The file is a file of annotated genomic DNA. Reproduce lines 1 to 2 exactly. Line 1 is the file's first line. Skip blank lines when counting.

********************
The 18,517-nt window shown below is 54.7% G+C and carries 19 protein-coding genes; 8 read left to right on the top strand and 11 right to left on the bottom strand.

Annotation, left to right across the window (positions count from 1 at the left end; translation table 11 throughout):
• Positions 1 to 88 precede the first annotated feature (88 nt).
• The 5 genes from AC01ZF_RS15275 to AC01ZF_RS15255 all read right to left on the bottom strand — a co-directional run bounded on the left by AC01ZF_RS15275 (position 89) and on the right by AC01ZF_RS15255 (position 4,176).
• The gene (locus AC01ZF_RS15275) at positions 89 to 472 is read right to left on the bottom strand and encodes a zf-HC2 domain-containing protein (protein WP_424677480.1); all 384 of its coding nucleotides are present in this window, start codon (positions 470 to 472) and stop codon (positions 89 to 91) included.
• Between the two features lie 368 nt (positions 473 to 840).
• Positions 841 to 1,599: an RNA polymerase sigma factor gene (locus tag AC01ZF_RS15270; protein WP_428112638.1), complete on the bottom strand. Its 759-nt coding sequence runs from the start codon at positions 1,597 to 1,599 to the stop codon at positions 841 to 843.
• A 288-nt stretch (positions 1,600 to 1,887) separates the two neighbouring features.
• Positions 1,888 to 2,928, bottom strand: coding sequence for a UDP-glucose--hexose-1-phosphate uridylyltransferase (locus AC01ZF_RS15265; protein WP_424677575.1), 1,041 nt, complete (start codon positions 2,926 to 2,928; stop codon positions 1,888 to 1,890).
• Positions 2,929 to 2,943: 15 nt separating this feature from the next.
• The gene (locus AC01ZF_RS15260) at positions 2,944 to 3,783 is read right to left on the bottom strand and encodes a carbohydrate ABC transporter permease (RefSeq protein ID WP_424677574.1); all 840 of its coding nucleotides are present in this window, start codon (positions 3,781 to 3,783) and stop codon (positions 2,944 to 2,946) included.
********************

The 18,517-nt window shown below is 54.7% G+C and carries 19 protein-coding genes; 8 read left to right on the top strand and 11 right to left on the bottom strand.

Annotation, left to right across the window (positions count from 1 at the left end; translation table 11 throughout):